Jane Eyre By Charlotte Bronte

1186 WordsOct 11, 20155 Pages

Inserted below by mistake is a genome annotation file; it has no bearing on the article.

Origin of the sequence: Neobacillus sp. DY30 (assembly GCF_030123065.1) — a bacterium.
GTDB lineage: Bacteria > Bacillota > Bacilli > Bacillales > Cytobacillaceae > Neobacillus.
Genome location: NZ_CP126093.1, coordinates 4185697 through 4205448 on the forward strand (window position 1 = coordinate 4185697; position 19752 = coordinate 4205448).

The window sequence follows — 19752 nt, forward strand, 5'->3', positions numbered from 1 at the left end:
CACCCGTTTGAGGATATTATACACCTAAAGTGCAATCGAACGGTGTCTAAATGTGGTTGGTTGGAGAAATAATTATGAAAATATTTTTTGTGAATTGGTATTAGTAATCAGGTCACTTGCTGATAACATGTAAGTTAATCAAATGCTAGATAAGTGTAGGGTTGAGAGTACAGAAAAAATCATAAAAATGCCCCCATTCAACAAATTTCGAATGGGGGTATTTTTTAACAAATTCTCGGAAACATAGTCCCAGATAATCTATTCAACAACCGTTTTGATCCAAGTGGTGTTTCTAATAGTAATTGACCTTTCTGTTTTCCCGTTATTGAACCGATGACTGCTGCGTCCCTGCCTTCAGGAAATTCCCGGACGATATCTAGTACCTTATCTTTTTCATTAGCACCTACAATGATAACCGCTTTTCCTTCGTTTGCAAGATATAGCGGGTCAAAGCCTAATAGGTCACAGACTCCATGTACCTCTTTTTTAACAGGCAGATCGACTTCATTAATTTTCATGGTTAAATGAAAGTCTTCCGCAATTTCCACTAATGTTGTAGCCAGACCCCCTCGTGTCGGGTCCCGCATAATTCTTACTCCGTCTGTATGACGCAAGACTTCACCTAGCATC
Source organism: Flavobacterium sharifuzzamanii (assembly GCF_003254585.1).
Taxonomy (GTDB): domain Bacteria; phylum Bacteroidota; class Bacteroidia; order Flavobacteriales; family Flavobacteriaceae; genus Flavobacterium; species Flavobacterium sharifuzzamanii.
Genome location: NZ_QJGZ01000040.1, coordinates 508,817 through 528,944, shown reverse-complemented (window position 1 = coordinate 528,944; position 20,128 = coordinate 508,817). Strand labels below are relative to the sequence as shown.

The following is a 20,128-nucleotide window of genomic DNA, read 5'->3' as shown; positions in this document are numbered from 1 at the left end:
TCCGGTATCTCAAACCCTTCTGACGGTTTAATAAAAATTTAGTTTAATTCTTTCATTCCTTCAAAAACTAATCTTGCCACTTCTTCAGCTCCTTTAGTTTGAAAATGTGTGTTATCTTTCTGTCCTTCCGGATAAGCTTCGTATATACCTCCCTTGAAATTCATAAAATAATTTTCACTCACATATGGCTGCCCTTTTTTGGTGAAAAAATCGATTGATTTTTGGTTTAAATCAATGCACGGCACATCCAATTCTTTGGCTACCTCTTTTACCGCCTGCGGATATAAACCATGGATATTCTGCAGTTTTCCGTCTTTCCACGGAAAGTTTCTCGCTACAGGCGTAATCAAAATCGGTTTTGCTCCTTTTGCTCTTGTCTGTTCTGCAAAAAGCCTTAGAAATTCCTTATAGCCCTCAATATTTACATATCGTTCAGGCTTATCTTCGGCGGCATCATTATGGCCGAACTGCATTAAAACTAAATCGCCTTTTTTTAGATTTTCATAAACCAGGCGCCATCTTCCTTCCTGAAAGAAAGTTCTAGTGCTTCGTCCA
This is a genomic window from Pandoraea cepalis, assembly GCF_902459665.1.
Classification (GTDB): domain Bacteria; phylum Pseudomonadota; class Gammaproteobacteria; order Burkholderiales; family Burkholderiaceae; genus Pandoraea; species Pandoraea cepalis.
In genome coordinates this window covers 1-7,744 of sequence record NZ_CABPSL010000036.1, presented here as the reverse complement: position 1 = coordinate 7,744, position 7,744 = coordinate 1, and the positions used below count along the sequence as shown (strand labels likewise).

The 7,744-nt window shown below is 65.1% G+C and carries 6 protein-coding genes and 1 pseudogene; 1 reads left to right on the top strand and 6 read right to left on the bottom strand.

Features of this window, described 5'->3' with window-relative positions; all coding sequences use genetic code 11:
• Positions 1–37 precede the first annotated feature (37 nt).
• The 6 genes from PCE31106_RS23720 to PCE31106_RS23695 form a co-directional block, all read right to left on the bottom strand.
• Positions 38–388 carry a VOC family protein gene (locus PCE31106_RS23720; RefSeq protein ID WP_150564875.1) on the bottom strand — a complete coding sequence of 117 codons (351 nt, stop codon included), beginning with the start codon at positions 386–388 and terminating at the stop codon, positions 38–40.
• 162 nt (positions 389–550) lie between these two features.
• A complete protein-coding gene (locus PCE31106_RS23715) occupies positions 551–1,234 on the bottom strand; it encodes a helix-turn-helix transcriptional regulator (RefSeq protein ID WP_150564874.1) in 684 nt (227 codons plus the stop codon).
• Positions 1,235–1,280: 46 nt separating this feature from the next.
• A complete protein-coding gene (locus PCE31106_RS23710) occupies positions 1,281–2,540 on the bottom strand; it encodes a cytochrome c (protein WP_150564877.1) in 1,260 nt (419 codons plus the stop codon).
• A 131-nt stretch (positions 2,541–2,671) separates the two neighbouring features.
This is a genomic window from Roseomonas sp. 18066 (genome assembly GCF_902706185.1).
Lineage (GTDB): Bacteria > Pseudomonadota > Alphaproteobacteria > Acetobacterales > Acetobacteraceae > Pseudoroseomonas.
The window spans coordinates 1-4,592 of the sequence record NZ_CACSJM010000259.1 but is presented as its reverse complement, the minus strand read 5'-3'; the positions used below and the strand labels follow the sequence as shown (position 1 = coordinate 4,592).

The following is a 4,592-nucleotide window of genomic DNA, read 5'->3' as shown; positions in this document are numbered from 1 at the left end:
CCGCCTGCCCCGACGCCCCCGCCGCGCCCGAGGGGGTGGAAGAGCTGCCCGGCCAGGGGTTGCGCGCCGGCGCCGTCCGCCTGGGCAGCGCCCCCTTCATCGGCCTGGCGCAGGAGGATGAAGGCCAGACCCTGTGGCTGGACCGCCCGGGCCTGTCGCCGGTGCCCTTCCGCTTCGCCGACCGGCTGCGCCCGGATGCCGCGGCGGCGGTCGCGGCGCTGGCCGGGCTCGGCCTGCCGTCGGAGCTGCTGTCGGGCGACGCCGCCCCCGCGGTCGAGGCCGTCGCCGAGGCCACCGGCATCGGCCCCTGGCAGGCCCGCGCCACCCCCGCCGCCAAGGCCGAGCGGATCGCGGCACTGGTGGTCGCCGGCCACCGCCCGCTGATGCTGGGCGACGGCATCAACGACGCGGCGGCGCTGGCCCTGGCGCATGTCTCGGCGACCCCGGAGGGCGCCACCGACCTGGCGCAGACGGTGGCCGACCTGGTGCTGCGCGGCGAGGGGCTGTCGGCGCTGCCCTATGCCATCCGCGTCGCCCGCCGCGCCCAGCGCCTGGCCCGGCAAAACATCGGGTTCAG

The nineteenth-century novel Jane Eyre by Charlotte Bronte is considered to be a gothic novel. Gothic literature took place mostly in England from 1790 to 1830, falling into the category of Romantic literature. The Gothic takes its roots from previous horrifying writing that extends back to the Middle Ages and can still be found in writings today by many authors including Charlotte Bronte. The strong description of horror, abuse, and gruesomeness in Gothic novels reveals truths to readers through realistic fear. The main characteristics of Gothic literature include: being set in medieval times, dream-states, setting of dark castles and chambers, doubling, and mysterious appearances and disappearances. All of these elements play a major role in the novel Jane Eyre. At Gateshead Hall, where she lives in the beginning of the novel with her cruel Aunt Reed and cousins, young Jane is locked inside the red-room for hours. The red-room appeared dark like blood and emitted strange and eerie noises. It is raining outside and the wind is blowing against the moors as Jane hears faint voices. Jane visualizes “the strange little figure there gazing at [her], with a white face and arms speckling the gloom, and glittering eyes of fear moving where all else was still, which had the effect of a real spirit” (Bronte 20). Jane herself explains this creature as a tiny phantom, being half fairy and half imp. The vision of Jane as a spirit connects to the idea that Jane believes that others

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